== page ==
Photographs Objectify, Poems from NaPoWriMo 2022 Day Nine


Girl Dancing In Front Of Her Teddy Bear. Paris, 1961

Your camera is the only true currency that goes to sleep uncorrupted by Srishti Saharia

buying your first camera is

like joining a religion— there

is a hologram of vacancy in

the milk broth of your native

emptiness that needs to be

replaced to guarantee that

your body does not smother

anxiety and then rot like grapes

on the greasy godless vines

so you erect an airbrushed

shrine of faith and steal

mangoes from their mugshots.


the sun, camera-shy but

looks like she was molded by

god's phone with the overexposure

filter at its greatest is the alarm

clock of your camera—

in her spirit on a given day and

the position and motion of her

hands, she holds the panorama

of the verdict to the trial going

on inside the court of your head

to ascertain the most quintessential

of angles to seize the moment

in front of your lens and morph

it into a souvenir with time.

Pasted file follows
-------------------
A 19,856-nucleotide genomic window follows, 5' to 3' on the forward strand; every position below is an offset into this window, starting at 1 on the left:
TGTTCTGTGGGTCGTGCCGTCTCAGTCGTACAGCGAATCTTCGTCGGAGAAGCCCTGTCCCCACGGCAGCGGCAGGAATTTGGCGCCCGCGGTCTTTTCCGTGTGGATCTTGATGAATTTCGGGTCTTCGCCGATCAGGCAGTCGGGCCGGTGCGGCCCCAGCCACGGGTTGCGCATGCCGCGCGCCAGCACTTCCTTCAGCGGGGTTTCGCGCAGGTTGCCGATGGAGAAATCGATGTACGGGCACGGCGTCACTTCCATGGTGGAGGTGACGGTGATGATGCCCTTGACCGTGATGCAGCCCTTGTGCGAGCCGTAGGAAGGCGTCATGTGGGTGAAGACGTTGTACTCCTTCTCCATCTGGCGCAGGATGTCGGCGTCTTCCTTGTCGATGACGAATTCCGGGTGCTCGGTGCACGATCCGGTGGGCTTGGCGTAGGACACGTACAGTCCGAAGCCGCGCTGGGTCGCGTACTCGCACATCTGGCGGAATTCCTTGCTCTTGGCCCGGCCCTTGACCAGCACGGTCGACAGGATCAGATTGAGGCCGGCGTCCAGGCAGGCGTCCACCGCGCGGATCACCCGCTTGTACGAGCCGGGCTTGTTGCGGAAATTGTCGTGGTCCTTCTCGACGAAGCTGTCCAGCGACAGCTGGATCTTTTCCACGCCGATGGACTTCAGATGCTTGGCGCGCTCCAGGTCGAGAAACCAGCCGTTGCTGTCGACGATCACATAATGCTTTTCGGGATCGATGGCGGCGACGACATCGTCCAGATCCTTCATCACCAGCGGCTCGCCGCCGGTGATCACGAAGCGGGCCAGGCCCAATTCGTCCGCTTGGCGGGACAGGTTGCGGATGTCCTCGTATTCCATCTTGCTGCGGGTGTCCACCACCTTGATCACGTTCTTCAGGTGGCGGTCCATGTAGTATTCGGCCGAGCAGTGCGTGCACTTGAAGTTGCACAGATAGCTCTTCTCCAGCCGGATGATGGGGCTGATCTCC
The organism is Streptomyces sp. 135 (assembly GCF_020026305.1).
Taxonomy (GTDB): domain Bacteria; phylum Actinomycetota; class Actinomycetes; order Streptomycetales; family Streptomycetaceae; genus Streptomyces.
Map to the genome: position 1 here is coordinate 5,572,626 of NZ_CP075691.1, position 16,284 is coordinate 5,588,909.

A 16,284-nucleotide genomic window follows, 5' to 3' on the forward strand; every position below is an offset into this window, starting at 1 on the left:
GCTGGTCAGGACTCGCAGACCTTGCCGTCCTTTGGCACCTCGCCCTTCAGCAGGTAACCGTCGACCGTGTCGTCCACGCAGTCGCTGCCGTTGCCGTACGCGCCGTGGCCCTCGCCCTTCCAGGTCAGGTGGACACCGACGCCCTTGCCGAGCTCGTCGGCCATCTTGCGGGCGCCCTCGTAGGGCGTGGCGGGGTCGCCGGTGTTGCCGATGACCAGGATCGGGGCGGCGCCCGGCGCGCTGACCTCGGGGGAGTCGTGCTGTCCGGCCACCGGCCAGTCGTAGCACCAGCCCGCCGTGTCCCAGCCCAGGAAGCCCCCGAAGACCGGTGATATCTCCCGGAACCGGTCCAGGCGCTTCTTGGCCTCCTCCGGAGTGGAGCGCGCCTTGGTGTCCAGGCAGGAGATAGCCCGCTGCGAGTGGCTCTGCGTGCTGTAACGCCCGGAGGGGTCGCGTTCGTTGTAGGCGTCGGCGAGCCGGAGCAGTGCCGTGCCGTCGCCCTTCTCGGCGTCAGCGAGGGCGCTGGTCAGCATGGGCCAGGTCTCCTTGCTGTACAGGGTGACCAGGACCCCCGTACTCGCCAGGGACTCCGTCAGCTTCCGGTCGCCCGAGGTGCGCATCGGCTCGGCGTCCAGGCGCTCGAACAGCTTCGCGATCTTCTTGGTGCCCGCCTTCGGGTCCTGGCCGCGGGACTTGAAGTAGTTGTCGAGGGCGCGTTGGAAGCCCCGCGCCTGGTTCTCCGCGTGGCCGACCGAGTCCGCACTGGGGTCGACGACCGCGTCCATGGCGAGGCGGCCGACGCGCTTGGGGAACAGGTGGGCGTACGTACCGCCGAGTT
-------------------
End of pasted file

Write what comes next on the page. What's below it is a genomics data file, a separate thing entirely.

but when the batteries run out

for the day and night falls like

hair down the face of the earth,

the shape of the moon determines

the number of heartbeats left

in your camera.

the eyes of the world squint under

the light of the flash of your camera

like two anaesthetized patients

on a table they share.


your camera is the only true currency

that goes to sleep uncorrupted

but exhausted in this stranger's

teething mouth for a city tonight.

nausea is clogged in your nose,

she runs out of your nose like

a big soap bubble filled with puss

instead of the air you breathe,

but at least the memory of

the moments that the metal

handcuffs-like lenses of your

camera arrested like fishes by